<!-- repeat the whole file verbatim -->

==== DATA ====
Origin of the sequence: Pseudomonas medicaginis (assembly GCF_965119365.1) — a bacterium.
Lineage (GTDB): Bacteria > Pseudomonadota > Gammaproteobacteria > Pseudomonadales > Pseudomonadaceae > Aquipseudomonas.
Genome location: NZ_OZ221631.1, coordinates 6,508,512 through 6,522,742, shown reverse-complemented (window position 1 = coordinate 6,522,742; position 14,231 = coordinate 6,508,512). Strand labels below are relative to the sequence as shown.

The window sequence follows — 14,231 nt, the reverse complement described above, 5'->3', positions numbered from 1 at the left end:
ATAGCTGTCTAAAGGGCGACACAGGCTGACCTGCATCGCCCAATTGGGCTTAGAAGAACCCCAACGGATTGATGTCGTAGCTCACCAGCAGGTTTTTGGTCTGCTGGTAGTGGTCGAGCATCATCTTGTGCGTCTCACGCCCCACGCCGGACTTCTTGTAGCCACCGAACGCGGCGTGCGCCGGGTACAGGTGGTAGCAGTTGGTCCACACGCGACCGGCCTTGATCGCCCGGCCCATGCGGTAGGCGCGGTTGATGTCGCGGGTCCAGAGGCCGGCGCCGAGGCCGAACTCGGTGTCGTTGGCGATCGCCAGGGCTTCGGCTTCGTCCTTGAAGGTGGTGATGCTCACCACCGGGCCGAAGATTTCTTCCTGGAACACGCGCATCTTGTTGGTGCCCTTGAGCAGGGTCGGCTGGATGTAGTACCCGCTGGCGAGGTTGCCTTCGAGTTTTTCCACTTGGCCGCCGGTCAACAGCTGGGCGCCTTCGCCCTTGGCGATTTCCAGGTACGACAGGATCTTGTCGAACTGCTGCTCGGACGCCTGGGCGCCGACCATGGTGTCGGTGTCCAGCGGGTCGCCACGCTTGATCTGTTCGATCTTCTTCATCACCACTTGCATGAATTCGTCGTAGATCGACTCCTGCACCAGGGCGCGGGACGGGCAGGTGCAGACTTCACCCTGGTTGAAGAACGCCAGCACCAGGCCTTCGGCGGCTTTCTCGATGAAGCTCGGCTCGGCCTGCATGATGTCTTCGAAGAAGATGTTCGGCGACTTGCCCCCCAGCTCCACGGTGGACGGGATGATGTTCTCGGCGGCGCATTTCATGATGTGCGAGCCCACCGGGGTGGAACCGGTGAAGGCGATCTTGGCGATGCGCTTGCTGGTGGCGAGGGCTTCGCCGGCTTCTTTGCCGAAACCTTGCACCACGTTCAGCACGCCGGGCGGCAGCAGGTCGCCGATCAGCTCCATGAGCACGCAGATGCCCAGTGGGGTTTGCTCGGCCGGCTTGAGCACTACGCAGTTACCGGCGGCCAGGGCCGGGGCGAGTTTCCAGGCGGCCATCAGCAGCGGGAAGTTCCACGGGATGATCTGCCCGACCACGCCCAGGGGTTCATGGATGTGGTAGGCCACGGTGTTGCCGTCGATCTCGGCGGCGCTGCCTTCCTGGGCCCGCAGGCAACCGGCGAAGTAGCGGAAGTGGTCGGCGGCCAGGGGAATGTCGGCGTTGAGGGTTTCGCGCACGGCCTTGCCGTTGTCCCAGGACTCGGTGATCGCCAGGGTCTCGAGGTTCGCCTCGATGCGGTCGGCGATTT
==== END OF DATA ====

Origin of the sequence: Pseudomonas medicaginis (assembly GCF_965119365.1) — a bacterium.
Lineage (GTDB): Bacteria > Pseudomonadota > Gammaproteobacteria > Pseudomonadales > Pseudomonadaceae > Aquipseudomonas.
Genome location: NZ_OZ221631.1, coordinates 6,508,512 through 6,522,742, shown reverse-complemented (window position 1 = coordinate 6,522,742; position 14,231 = coordinate 6,508,512). Strand labels below are relative to the sequence as shown.

The window sequence follows — 14,231 nt, the reverse complement described above, 5'->3', positions numbered from 1 at the left end:
ATAGCTGTCTAAAGGGCGACACAGGCTGACCTGCATCGCCCAATTGGGCTTAGAAGAACCCCAACGGATTGATGTCGTAGCTCACCAGCAGGTTTTTGGTCTGCTGGTAGTGGTCGAGCATCATCTTGTGCGTCTCACGCCCCACGCCGGACTTCTTGTAGCCACCGAACGCGGCGTGCGCCGGGTACAGGTGGTAGCAGTTGGTCCACACGCGACCGGCCTTGATCGCCCGGCCCATGCGGTAGGCGCGGTTGATGTCGCGGGTCCAGAGGCCGGCGCCGAGGCCGAACTCGGTGTCGTTGGCGATCGCCAGGGCTTCGGCTTCGTCCTTGAAGGTGGTGATGCTCACCACCGGGCCGAAGATTTCTTCCTGGAACACGCGCATCTTGTTGGTGCCCTTGAGCAGGGTCGGCTGGATGTAGTACCCGCTGGCGAGGTTGCCTTCGAGTTTTTCCACTTGGCCGCCGGTCAACAGCTGGGCGCCTTCGCCCTTGGCGATTTCCAGGTACGACAGGATCTTGTCGAACTGCTGCTCGGACGCCTGGGCGCCGACCATGGTGTCGGTGTCCAGCGGGTCGCCACGCTTGATCTGTTCGATCTTCTTCATCACCACTTGCATGAATTCGTCGTAGATCGACTCCTGCACCAGGGCGCGGGACGGGCAGGTGCAGACTTCACCCTGGTTGAAGAACGCCAGCACCAGGCCTTCGGCGGCTTTCTCGATGAAGCTCGGCTCGGCCTGCATGATGTCTTCGAAGAAGATGTTCGGCGACTTGCCCCCCAGCTCCACGGTGGACGGGATGATGTTCTCGGCGGCGCATTTCATGATGTGCGAGCCCACCGGGGTGGAACCGGTGAAGGCGATCTTGGCGATGCGCTTGCTGGTGGCGAGGGCTTCGCCGGCTTCTTTGCCGAAACCTTGCACCACGTTCAGCACGCCGGGCGGCAGCAGGTCGCCGATCAGCTCCATGAGCACGCAGATGCCCAGTGGGGTTTGCTCGGCCGGCTTGAGCACTACGCAGTTACCGGCGGCCAGGGCCGGGGCGAGTTTCCAGGCGGCCATCAGCAGCGGGAAGTTCCACGGGATGATCTGCCCGACCACGCCCAGGGGTTCATGGATGTGGTAGGCCACGGTGTTGCCGTCGATCTCGGCGGCGCTGCCTTCCTGGGCCCGCAGGCAACCGGCGAAGTAGCGGAAGTGGTCGGCGGCCAGGGGAATGTCGGCGTTGAGGGTTTCGCGCACGGCCTTGCCGTTGTCCCAGGACTCGGTGATCGCCAGGGTCTCGAGGTTCGCCTCGATGCGGTCGGCGATTT